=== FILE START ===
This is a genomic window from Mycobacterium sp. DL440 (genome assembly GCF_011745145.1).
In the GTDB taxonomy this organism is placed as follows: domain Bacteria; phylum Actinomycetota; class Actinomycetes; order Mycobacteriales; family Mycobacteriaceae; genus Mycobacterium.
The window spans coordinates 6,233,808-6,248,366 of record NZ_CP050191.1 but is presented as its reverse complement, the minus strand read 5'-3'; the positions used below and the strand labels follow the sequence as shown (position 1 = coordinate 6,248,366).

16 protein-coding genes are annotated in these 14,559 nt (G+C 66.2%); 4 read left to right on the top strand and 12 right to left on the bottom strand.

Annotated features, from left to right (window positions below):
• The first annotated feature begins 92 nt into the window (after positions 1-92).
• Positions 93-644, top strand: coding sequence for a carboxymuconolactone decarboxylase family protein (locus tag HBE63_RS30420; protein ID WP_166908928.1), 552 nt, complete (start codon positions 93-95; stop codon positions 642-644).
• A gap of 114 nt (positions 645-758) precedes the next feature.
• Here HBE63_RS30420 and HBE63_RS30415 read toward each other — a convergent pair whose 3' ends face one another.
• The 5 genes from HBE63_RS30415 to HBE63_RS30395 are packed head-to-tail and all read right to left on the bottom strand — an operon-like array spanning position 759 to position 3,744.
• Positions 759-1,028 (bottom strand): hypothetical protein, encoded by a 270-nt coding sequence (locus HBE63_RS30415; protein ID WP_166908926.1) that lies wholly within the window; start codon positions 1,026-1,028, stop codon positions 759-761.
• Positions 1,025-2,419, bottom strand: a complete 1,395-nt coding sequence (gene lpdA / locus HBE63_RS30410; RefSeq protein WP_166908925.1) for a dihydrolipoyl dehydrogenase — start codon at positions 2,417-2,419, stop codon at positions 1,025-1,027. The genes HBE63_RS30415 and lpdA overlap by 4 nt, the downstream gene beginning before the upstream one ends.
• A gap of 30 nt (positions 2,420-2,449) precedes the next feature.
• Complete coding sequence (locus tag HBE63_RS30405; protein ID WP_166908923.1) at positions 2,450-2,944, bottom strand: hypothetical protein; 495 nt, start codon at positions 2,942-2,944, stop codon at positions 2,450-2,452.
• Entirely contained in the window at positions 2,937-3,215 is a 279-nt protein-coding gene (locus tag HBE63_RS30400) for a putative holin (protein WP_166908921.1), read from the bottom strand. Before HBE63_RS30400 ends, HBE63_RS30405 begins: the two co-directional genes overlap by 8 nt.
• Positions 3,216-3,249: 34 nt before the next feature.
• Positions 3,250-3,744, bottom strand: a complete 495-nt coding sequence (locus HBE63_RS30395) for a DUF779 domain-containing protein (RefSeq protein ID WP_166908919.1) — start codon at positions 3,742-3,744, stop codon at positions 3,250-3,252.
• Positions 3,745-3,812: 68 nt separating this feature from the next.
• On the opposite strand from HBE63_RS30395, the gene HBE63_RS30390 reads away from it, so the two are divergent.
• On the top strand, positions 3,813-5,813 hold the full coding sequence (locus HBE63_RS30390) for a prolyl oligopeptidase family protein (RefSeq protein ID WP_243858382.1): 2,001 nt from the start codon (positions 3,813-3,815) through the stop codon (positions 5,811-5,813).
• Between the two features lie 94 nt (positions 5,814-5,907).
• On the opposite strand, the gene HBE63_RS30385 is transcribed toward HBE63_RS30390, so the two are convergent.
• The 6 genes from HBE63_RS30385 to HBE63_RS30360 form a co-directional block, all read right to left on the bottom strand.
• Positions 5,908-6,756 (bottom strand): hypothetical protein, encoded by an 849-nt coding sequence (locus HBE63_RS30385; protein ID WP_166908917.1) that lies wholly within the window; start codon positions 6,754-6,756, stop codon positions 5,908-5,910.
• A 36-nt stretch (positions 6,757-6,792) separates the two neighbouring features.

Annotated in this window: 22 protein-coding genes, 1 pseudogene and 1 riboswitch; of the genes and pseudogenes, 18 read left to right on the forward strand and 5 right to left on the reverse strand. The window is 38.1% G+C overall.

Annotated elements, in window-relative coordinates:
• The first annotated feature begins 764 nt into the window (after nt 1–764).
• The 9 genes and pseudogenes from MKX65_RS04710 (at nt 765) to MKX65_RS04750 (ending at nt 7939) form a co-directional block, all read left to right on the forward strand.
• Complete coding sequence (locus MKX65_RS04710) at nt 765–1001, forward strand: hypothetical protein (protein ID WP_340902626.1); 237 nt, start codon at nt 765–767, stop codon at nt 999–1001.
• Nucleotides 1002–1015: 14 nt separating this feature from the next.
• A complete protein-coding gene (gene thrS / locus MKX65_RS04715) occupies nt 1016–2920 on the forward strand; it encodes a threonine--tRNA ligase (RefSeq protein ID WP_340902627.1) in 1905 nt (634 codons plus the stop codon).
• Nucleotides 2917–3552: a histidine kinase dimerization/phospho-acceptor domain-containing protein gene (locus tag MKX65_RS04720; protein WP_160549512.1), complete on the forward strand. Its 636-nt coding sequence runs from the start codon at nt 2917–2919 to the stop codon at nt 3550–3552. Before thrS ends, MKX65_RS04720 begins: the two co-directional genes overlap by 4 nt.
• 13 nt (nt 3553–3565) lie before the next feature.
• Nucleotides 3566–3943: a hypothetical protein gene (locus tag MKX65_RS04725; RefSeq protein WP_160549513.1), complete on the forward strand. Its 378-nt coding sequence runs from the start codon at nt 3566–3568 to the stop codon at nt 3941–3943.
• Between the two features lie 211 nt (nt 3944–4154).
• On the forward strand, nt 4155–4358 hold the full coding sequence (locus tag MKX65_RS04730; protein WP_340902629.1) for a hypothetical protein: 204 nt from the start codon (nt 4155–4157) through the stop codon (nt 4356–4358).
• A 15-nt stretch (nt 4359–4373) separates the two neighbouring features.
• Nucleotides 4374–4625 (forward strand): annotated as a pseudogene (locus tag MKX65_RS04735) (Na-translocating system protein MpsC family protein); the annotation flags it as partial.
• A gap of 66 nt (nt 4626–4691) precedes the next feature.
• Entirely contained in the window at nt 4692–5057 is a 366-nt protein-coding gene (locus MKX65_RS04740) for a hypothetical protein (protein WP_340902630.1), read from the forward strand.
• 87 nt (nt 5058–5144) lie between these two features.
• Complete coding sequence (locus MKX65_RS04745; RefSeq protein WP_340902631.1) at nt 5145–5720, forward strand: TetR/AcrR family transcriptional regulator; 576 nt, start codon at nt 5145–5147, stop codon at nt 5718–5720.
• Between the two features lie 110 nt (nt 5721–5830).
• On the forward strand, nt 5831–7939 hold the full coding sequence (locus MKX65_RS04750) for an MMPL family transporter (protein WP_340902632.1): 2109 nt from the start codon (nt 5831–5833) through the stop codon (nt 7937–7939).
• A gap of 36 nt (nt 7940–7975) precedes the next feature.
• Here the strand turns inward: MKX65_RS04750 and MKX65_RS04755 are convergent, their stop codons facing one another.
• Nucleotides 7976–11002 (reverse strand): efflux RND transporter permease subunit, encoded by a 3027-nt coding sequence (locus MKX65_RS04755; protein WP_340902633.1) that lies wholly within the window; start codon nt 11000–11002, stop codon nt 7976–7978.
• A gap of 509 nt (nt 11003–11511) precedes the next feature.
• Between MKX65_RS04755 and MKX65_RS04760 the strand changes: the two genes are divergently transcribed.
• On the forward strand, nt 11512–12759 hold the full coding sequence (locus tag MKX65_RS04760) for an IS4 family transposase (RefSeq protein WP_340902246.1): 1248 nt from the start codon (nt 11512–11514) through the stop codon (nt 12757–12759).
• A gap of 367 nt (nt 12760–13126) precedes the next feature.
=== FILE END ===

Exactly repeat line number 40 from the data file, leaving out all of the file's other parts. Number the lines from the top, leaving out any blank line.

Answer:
• A gap of 66 nt (nt 4626–4691) precedes the next feature.